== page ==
The discovery of gravity waves could "revolutionise astronomy", says Professor Stephen Hawking.

Congratulating scientists on their ground-breaking work, the top cosmologist said the breakthrough tallied with predictions he made more than 40 years ago at Cambridge University.

He told the BBC: "Gravitational waves provide a completely new way of looking at the universe. The ability to detect them has the potential to revolutionise astronomy.

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"This discovery is the first detection of a black-hole binary system and the first observation of black holes merging."

Prof. Hawking is research director at Cambridge University's Department of Applied Mathematics and Theoretical Physics.

Asked what more could be discovered if scientists scanned for gravitational waves, he said: "Apart from testing general relativity we could hope to see black holes throughout the history of the universe."

Professor John Womersley, chief executive of the Science and Technology Facilities Council, said: "It has taken 100 years and the combined work of many hundreds of the cleverest scientists, engineers and mathematicians on Earth to prove that this key prediction of Albert Einstein is correct, and show that gravitational waves exist.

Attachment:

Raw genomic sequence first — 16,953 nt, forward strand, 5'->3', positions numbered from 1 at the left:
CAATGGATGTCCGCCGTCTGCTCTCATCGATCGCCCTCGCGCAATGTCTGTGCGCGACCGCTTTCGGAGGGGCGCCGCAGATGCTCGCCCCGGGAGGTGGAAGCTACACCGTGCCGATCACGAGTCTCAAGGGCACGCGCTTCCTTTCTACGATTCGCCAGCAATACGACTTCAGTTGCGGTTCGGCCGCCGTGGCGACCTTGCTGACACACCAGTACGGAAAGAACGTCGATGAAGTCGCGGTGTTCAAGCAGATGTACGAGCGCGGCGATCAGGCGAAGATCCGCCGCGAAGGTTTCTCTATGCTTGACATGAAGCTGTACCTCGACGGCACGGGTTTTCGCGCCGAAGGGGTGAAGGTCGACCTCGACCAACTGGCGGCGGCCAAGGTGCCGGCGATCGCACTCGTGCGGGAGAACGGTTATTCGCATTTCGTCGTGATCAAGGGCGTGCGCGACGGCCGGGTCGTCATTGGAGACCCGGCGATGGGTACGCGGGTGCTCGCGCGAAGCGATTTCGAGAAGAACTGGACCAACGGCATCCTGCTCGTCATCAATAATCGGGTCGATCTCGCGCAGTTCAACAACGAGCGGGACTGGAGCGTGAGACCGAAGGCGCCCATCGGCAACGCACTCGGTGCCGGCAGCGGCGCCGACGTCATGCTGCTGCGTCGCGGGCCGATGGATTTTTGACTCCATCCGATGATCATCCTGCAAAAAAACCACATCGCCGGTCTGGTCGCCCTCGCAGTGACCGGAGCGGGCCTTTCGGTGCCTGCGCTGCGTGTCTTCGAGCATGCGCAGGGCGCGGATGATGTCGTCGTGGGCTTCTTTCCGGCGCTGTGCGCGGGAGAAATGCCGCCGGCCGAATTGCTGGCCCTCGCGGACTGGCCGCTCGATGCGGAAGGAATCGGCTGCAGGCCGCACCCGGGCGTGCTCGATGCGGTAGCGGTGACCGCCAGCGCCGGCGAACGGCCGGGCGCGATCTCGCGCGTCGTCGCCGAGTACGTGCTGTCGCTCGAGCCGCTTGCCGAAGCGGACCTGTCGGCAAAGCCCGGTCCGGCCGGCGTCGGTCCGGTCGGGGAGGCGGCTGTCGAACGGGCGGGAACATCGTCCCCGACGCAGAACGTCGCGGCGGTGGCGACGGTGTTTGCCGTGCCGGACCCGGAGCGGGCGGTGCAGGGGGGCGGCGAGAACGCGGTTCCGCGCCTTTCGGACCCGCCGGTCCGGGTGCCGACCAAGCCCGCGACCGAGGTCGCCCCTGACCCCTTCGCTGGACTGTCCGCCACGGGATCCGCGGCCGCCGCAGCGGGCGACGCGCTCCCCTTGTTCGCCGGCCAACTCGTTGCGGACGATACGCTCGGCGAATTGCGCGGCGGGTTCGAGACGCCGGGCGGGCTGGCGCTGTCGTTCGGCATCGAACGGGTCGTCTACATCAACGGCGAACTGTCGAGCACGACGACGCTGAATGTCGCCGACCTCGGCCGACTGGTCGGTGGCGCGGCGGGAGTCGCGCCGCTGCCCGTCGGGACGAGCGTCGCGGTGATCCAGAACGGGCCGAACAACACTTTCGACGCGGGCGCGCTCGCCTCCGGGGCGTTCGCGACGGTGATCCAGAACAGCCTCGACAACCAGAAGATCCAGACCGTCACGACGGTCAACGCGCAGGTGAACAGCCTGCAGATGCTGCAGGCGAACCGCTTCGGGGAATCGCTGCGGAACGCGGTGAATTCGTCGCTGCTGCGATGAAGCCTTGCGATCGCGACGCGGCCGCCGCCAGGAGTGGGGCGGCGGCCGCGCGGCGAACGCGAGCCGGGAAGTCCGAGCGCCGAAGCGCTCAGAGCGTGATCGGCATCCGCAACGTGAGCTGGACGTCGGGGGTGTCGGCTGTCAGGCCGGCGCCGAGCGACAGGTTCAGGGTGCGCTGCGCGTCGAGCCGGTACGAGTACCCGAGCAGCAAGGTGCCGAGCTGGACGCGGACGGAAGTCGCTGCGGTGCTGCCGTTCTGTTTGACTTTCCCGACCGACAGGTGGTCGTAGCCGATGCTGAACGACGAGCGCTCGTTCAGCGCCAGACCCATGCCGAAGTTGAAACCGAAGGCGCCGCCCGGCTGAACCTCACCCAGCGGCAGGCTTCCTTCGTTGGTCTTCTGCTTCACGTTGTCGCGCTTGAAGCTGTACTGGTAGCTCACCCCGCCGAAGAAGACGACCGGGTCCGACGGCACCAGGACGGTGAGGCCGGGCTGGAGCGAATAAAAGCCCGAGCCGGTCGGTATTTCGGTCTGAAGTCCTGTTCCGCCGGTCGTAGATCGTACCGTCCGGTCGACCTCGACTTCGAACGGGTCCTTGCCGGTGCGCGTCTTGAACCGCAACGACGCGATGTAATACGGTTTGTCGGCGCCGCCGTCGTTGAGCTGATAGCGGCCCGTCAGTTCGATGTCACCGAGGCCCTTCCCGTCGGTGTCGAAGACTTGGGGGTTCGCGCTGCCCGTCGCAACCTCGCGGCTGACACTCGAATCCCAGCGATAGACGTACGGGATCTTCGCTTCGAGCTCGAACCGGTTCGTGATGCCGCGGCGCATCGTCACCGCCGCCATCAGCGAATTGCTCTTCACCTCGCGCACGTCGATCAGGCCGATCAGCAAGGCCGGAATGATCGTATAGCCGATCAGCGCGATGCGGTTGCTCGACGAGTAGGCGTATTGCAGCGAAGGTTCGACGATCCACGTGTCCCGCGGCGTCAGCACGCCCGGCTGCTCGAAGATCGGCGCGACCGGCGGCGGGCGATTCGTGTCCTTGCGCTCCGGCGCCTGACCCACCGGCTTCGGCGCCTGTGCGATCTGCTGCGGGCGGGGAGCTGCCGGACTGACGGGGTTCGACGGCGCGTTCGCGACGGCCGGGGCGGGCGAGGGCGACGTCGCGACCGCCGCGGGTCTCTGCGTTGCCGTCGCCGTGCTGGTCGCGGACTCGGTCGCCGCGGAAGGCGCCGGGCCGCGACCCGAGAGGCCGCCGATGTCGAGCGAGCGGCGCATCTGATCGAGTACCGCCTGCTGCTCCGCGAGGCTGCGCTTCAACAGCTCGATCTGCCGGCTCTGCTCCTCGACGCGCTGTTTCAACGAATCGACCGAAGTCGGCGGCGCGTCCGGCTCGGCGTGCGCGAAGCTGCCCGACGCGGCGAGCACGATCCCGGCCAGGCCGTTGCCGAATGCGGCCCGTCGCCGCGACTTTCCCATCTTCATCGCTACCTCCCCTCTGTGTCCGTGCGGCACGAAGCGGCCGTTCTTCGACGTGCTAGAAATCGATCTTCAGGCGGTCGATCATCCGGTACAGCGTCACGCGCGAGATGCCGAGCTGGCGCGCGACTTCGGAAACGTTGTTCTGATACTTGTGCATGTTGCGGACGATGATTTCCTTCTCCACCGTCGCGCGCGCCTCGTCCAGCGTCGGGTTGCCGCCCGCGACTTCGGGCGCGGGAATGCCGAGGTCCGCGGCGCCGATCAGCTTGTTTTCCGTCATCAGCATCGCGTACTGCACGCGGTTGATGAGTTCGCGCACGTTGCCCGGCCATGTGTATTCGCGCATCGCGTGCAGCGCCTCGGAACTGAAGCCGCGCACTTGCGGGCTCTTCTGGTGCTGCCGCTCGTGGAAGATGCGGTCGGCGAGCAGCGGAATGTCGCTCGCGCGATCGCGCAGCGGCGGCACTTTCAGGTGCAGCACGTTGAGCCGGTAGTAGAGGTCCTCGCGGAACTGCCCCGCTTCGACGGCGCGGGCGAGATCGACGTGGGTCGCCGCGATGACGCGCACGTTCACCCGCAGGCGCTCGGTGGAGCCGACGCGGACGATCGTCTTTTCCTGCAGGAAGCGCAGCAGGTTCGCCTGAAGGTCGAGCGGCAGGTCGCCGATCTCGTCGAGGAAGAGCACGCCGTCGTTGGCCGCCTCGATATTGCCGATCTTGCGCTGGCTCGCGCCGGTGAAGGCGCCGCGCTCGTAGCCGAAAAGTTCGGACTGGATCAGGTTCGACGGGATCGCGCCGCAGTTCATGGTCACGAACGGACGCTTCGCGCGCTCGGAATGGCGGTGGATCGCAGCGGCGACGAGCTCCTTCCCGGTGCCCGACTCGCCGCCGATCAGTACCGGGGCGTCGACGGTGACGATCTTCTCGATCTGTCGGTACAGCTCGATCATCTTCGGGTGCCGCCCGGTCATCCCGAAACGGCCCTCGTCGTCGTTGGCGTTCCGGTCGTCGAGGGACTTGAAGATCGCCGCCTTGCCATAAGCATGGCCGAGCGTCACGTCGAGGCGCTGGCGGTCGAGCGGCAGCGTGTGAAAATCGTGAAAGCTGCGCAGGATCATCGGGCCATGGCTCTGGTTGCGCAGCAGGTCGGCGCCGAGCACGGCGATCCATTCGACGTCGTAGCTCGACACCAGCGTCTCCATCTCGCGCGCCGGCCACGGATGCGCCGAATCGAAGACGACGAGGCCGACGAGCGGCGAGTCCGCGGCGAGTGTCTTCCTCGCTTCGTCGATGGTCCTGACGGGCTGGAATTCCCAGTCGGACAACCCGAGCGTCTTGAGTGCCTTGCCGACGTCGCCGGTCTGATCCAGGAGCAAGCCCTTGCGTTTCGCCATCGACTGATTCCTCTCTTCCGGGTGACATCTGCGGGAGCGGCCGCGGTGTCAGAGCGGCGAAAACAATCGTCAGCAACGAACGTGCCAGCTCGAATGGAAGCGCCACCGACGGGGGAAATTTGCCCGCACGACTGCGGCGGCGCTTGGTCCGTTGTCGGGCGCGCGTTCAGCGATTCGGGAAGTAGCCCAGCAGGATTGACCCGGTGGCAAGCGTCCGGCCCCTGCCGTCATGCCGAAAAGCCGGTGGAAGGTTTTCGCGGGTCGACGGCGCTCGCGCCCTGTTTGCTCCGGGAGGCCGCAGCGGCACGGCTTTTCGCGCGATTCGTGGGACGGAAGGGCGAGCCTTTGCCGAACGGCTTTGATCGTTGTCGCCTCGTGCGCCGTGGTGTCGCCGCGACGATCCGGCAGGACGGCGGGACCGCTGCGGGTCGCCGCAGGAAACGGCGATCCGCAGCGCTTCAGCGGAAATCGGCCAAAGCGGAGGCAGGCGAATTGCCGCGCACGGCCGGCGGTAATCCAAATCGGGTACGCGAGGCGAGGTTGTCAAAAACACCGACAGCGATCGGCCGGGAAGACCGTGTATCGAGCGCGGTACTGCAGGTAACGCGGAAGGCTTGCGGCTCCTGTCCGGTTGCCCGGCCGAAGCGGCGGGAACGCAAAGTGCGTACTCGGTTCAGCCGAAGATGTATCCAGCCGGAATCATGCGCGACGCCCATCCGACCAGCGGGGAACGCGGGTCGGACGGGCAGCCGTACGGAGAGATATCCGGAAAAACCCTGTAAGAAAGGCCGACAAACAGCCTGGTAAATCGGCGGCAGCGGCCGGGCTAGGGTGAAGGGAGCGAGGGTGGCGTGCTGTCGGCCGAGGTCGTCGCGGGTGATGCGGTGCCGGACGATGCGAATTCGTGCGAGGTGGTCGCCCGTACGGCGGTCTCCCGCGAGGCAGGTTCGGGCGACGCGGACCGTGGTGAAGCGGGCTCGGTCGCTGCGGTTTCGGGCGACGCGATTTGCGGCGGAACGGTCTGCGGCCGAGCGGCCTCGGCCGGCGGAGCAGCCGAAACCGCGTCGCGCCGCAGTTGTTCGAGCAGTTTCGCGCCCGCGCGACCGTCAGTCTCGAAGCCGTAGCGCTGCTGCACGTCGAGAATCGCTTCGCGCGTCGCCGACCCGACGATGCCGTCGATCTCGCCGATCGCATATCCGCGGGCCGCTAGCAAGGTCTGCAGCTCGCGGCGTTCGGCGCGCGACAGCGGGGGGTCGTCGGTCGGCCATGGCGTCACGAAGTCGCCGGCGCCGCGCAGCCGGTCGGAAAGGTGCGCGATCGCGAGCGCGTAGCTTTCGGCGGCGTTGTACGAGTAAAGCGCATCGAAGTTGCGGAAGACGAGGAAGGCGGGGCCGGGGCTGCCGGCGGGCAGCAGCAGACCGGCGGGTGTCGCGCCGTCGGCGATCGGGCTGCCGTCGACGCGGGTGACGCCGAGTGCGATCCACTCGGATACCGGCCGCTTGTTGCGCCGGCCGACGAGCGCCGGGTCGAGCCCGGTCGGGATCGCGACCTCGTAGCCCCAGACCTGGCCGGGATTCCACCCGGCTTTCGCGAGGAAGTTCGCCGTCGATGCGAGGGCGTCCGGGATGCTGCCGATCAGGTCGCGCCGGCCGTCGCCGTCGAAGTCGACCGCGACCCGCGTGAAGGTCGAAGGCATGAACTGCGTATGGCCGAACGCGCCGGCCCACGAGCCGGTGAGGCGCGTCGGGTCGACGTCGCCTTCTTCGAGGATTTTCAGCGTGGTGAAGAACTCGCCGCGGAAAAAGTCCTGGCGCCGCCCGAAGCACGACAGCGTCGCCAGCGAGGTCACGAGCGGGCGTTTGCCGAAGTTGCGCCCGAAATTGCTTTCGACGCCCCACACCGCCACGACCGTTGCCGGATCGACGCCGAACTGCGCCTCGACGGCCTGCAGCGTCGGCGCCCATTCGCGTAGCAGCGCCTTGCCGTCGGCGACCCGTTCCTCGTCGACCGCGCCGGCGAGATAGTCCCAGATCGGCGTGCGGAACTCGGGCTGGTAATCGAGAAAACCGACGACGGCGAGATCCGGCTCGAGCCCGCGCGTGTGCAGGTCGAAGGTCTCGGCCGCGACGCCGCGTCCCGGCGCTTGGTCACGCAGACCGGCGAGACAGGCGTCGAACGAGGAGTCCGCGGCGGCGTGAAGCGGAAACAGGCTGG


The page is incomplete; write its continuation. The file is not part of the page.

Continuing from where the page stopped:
"Of course, Einstein was always the smartest guy in the room. Today's results also remind us just how important the UK's contribution to world-leading science is."

Not only was this the first time anyone had detected a gravity wave, but the discovery also marked the first confirmation of two black holes fusing together.

The Laser Interferometer Gravitational Wave Observatory (Ligo) project began 25 years ago but the search for the waves began in earnest last September.

Theoretical physicist Professor Kip Thorne, from the California Institute of Technology (Caltech), who originally proposed the Ligo experiment in the 1980s, said the detection of gravity waves would make it possible to spot black holes tearing stars apart, and perhaps violent phenomena previously unknown to science.

Dr Ed Daw, from the University of Sheffield, who has been researching gravitational waves with Ligo since 1998, said: "Discoveries of this importance in physics come along about every 30 years.

"A measure of its significance is that even the source of the wave - two black holes in close orbit, each tens of times heavier than the Sun, which then collide violently - has never been observed before, and could not have been observed by any other method. This is just the beginning."